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September 2009

The G20 Pittsburgh Summit Concludes: Main Outcomes and Next Steps

Ihssane Loudiyi's picture

On September 24-25, twenty world leaders met for the third time this year and reiterated their common goal for global cooperation on the road to recovery from the financial crisis. The G20, which includes developed nations and fast-growing emerging economies such as Brazil, China and India, accounts for about 90% of the world’s economic activity; it is quickly replacing the G8 as the leader of world economic management.

The following important points emerged during the Summit:

Decoupling, Reverse Coupling and All That Jazz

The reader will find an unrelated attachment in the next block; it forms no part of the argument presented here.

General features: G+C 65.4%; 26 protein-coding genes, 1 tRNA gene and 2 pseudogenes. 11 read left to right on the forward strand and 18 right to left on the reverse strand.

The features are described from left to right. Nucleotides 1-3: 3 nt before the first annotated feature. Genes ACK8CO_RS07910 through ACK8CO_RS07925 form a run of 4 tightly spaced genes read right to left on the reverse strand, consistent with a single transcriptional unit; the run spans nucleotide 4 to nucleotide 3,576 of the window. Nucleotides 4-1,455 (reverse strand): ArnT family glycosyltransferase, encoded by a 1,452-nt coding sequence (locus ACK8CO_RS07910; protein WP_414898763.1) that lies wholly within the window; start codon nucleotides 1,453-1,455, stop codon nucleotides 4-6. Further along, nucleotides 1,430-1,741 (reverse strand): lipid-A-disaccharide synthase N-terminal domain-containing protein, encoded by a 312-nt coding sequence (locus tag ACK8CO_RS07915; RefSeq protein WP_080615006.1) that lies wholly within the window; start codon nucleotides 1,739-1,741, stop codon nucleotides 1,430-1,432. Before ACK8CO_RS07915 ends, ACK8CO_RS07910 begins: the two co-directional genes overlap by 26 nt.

Otaviano Canuto's picture

(By Otaviano Canuto)

In PREM Note 141 released last week, Milan Brahmbhatt and Luiz Pereira da Silva point to several structural differences between the global economy today and in the 1930s that tend to differentiate the current crisis from the Great Depression. The larger weight of faster-growing developing countries in the current world economy is among those differences, one that bodes well for recovery prospects.[1]